Potomac River

By: Samantha C. , Megan E. , Stephanie S. , and Shruthi V.



  • In the 1600's, there were many animals, such as, otters, beavers, martens, and sables.
  • In the 1700's, the first fisheries were established.
  • In the 1800's, the river acme more polluted because people started fishing more. Water became more turbid and less DO caused fish and other marine life to die.
  • In the beginning of the 19th century, with increasing mining and agriculture upstream and urban sewage and runoff downstream, the water quality of the Potomac deterioted. Millions of citizens use the river and the land nearby for boating, fishing, bird watching and other recreational activities. The area is home to many birds, such as, the Great Blue Heron and the American Bald Eagle.

Major Industries


  • Agriculture and Forestry
  • Coal mining
  • Pulp and paper production
  • Chemical production
  • Military and government installations
  • Fishing



  • Runoff from parking lots occurs in natural areas, such as, state parks. Though water runs directly from impervious surfaces, to the Potomac river. The runoff will absorb pollutants, such as, dirt particles and fluids that have dripped from cars and trucks.
  • The dissolved pollution is carried into the river, and eventually, into the Chesapeake Bay.
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  • Point Sources- Combined Sewage Overflows (CSOs)
CSOs receive murky groundwater and carry it to bodies of water.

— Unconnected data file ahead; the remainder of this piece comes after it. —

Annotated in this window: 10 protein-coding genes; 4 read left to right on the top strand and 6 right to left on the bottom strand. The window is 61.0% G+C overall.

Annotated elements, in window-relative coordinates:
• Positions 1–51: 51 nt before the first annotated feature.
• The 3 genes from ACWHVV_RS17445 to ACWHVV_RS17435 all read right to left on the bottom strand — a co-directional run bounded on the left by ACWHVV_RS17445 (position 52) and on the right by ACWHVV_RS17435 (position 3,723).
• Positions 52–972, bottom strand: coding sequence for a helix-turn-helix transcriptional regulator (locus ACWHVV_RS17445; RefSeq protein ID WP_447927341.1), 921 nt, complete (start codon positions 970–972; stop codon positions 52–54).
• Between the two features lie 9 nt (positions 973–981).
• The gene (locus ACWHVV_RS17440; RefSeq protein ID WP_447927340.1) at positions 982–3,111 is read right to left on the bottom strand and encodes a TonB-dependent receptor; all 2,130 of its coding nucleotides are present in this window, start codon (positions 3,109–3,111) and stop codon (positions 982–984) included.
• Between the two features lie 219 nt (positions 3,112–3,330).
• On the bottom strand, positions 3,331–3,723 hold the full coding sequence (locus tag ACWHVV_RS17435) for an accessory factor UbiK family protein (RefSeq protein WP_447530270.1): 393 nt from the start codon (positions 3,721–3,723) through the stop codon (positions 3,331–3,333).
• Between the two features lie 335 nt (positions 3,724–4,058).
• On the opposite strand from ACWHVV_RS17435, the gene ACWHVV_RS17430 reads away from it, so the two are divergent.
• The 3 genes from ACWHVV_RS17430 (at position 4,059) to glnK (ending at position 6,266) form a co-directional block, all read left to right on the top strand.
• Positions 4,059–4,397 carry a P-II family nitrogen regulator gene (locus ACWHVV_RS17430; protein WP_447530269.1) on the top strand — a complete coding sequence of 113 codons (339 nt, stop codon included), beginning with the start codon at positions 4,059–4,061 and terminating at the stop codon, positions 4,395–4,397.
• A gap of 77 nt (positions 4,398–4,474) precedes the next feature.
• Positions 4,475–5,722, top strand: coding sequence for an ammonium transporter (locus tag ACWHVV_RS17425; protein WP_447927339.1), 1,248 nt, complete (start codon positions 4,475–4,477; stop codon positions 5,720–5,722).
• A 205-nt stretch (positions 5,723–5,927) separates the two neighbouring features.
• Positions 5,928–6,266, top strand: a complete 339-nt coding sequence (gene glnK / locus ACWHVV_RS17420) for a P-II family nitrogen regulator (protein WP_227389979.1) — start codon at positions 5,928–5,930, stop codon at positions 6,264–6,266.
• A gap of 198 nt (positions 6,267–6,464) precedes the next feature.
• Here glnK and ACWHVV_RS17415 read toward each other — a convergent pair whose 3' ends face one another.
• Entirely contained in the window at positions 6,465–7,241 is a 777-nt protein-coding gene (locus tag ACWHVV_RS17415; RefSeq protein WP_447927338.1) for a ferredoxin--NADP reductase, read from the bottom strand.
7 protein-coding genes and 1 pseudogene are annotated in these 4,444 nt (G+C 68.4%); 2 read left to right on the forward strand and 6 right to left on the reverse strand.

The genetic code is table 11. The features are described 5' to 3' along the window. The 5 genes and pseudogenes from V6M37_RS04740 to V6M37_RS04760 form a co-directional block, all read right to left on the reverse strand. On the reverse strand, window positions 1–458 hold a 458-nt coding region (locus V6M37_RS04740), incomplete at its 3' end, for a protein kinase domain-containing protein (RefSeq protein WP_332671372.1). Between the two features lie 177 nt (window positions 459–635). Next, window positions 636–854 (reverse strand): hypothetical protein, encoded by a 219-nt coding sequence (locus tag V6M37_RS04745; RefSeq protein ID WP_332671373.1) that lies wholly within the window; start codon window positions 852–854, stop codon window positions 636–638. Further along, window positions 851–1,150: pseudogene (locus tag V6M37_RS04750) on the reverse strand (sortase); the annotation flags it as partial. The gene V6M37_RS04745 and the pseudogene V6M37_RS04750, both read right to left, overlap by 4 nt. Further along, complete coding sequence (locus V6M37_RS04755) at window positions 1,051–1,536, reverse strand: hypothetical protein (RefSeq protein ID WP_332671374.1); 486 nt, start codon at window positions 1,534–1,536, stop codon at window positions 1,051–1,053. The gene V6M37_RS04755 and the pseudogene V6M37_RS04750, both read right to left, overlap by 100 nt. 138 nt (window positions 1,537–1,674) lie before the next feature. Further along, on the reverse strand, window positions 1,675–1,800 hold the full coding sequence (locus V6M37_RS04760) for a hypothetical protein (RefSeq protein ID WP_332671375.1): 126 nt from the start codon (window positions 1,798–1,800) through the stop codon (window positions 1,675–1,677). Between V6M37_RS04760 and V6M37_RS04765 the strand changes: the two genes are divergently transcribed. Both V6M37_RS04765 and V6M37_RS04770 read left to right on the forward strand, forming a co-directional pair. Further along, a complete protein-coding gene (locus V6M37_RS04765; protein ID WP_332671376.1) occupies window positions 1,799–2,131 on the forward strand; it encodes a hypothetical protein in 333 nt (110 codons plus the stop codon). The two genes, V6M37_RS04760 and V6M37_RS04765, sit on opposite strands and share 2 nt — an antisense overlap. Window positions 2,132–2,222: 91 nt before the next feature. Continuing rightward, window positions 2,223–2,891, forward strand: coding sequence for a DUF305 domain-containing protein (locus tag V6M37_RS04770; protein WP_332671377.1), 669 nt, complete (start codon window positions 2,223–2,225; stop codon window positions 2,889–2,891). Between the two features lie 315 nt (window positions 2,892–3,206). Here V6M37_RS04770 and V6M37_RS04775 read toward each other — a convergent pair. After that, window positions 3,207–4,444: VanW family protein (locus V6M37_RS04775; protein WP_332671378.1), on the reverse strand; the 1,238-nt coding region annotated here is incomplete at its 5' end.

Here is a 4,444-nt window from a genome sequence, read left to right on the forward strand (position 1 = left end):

• Non-Point Sources- Polluted Agricultural and Urban Runoff, Construction, Erosion, Litter
Runoff that picks up and carries pollution from communities with different land. Such has, farm land (agricultural), paved roads (urban).

Affects on Quality of Water


  • Excessive nutrients (phosphates and nitrates) produce algae blooms, depriving oxygen from underwater organisms
  • Sewage overflows and sediment disturbances affect the turbidity of the water, limiting the growth of plants
  • Climate change can increase the temperature of the water

Places Affected by Urban Runoff


  • Raged Point Beach
  • Hesther Cove
  • Drum Bay
  • Betty's Pond
  • Hering Pond
  • Seeder Island
  • Great Island
  • Columbia Cove
  • Monroe Bay

Ecosystems Adapt


  • The living things in the ecosystem have to adapt to the water quality.
  • Some plants and animals have to live in a specific environment in order to survive. These plants and animals die when the environment is constantly changing.
  • According to Potomac.org, “The Potomac River is home to dozens of species of fish — from largemouth bass to migratory shad. Fish can be thought of as "indicator species" for the overall health of the river because they are impacted by a host of environmental factors. If there's pollution in the water, they're coming in contact with it. An abundance and variety of fish in a river is often a sign of good water quality.”

Improving the Potomac


There has been various projects that have been focusing on helping the river and marine life, such as, the Clean Water act, Enviromental Integrity project, and the Potomac River Tunnel Project. It has improved a lot since President Johnson called it a 'national disgrace.'

Everything is affected


The marine life living in the bay is affected by the water quality and the environment around it. The pollution from the Potomac will eventually lead to the entire bay. The demographic of the land is important to the health of the bay because the runoff, pollution, and groundwater all lead to the bay affecting the living things in it. Not only the animal's and plant’s health is concerned, but we, as humans should be concerned about our health which is affected by the environment around us, including the Chesapeake Bay. “The water was so polluted you needed a tetanus shot if you fell in. Today, however, the Potomac is still threatened by pollution from agricultural and urban runoff which will only get worse if Congress rolls back national clean water protections (americanriver.org).”